War resisters: Pacifists and others who are anti-war are frequently accused not only of making things easier for the Axis, but of becoming tinged with pro-Fascist feeling.
Supporters of the war: War resisters usually base their case on the claim that British imperialism is worse than Nazism, and tend to apply the term ‘Fascist’ to anyone who wishes for a military victory. The supporters of the People's Convention came near to claiming that willingness to resist a Nazi invasion was a sign of Fascist sympathies. The Home Guard was denounced as a Fascist organization as soon as it appeared. In addition, the whole of the Left tends to equate militarism with Fascism. Politically conscious private soldiers nearly always refer to their officers as ‘Fascist-minded’ or ‘natural Fascists’. Battle-schools, spit and polish, saluting of officers are all considered conducive to Fascism. Before the war, joining the Territorials was regarded as a sign of Fascist tendencies. Conscription and a professional army are both denounced as Fascist phenomena.
Nationalists: Nationalism is universally regarded as inherently Fascist, but this is held only to apply to such national movements as the speaker happens to disapprove of. Arab nationalism, Polish nationalism, Finnish nationalism, the Indian Congress Party, the Muslim League, Zionism, and the I.R.A. are all described as Fascist but not by the same people.
* * *
It will be seen that, as used, the word ‘Fascism’ is almost entirely meaningless. In conversation, of course, it is used even more wildly than in print. I have heard it applied to farmers, shopkeepers, Social Credit, corporal punishment, fox-hunting, bull-fighting, the 1922 Committee, the 1941 Committee, Kipling, Gandhi, Chiang Kai-Shek, homosexuality, Priestley's broadcasts, Youth Hostels, astrology, women, dogs and I do not know what else.
Yet underneath all this mess there does lie a kind of buried meaning. To begin with, it is clear that there are very great differences, some of them easy to point out and not easy to explain away, between the régimes called Fascist and those called democratic. Secondly, if ‘Fascist’ means ‘in sympathy with Hitler’, some of the accusations I have listed above are obviously very much more justified than others. Thirdly, even the people who recklessly fling the word ‘Fascist’ in every direction attach at any rate an emotional significance to it. By ‘Fascism’ they mean, roughly speaking, something cruel, unscrupulous, arrogant, obscurantist, anti-liberal and anti-working-class. Except for the relatively small number of Fascist sympathizers, almost any English person would accept ‘bully’ as a synonym for ‘Fascist’. That is about as near to a definition as this much-abused word has come.
But Fascism is also a political and economic system. Why, then, cannot we have a clear and generally accepted definition of it? Alas! we shall not get one — not yet, anyway. To say why would take too long, but basically it is because it is impossible to define Fascism satisfactorily without making admissions which neither the Fascists themselves, nor the Conservatives, nor Socialists of any colour, are willing to make. All one can do for the moment is to use the word with a certain amount of circumspection and not, as is usually done, degrade it to the level of a swearword.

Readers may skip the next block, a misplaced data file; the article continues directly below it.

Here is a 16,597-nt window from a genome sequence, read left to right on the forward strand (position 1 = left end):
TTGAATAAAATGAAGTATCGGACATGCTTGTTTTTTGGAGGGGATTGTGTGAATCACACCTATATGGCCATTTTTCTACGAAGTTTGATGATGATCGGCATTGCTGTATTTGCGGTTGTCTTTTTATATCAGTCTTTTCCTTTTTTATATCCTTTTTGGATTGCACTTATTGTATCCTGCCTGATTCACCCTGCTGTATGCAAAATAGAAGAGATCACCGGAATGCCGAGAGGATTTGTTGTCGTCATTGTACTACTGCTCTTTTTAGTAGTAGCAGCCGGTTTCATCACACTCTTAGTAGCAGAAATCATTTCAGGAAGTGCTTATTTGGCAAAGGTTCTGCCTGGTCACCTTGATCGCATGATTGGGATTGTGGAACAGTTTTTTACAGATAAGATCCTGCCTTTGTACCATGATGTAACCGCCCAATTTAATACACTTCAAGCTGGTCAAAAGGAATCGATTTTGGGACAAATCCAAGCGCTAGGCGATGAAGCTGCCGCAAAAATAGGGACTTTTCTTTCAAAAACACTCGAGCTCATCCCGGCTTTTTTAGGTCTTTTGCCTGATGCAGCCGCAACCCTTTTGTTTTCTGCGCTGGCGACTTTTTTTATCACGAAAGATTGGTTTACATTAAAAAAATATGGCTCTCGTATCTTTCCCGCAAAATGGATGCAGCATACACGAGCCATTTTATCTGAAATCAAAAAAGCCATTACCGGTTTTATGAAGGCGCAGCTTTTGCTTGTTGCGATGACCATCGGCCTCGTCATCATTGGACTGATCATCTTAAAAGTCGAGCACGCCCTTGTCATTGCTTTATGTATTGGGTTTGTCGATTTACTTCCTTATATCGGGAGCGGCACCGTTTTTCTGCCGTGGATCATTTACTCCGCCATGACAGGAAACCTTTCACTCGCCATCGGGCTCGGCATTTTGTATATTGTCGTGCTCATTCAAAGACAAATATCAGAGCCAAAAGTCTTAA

I find Orwell's analyses spot on. Defining Fascism is hard, so difficult in fact we tend to accuse anyone of the right of being Fascist. Still, with the little evidence we have, we have sufficient to compare it to NeoLibertarianism.
What is NeoLibertarianism.?
Well, for a start it isn't the original Libertarianism which was close to being Anarchist. A better term for the original would be Anarcho-Syndicalism. No, the two, historical European Libertarians and American Libertarians, share some views yet remain significantly different. NeoLibertarianism is an American invention, created in around 1971. This again from Wikipedia...
Libertarianism in the USA is a movement promoting individual liberty and minimized government. Although the word libertarian continues to be widely used to refer to socialists internationally, its meaning in the United States has deviated from its political origins. The Libertarian Party asserts the following to be core beliefs of libertarianism:
Through 20 polls on this topic spanning 13 years, Gallup found that voters who are libertarian on the political spectrum ranged from 17–23% of the US electorate. This includes members of the Republican Party (especially Libertarian Republicans), The Democratic Party, Libertarian Party, and Independents.
This from The Libertarian Party (America)...
Libertarians believe that all people have the right to freely offer goods and services on the market and that free market approaches are the most effective at improving people's lives.
It is patently obvious from comparing the two, that is Fascism and American Libertarianism, are very different. Close in many respects but still different. Fascism is a brute fist in a metal gauntlet whereas American Libertarianism is a dictatorship by far more subtle means. It controls the media, the markets, the banks, employment, and the workers. It is in fact, a machine that perpetuates a system whereby the rich get richer whilst the poor help them fill their master's purses - slaves to the wage. Fascism dictates its authoritative ends whilst American Libertarianism manipulates the masses. American Libertarianism is merely extreme Neo-Liberalism. Fascists would never condone let alone tolerate a free market yet American Libertarian's worship at its altar.
Donald Trump has been a Democrat, an Independent, and currently is a Republican. He is also President-elect of the United States of America. If the political road he has traveled were a highway then it would have to be both long and wide, big enough in fact to support a dozen or so U-turns and wide enough for him to steer from the left to the right and somewhere in the middle. His populist politics have captured the hearts and minds of those long fed up with what they see as a political elite seeking only to enrich themselves at the expense of those they serve. He has made of himself a magnet, one that attracts Republican's, American Libertarians, White Supremacists and even the Ku Klux Klan. Worse, Neo-Fascists have taken him to their hearts and are Heiling him like badly coiffured Adolf Hitler. But he is no fascist. He is more American Libertarian. Yet what difference does that make now his spoon has stirred such hatred and division?
Remember, Frankenstein wasn't the monster, Frankenstein was the creator of the monster..
Russell Cuts the Corn From The Brewers Whiskers.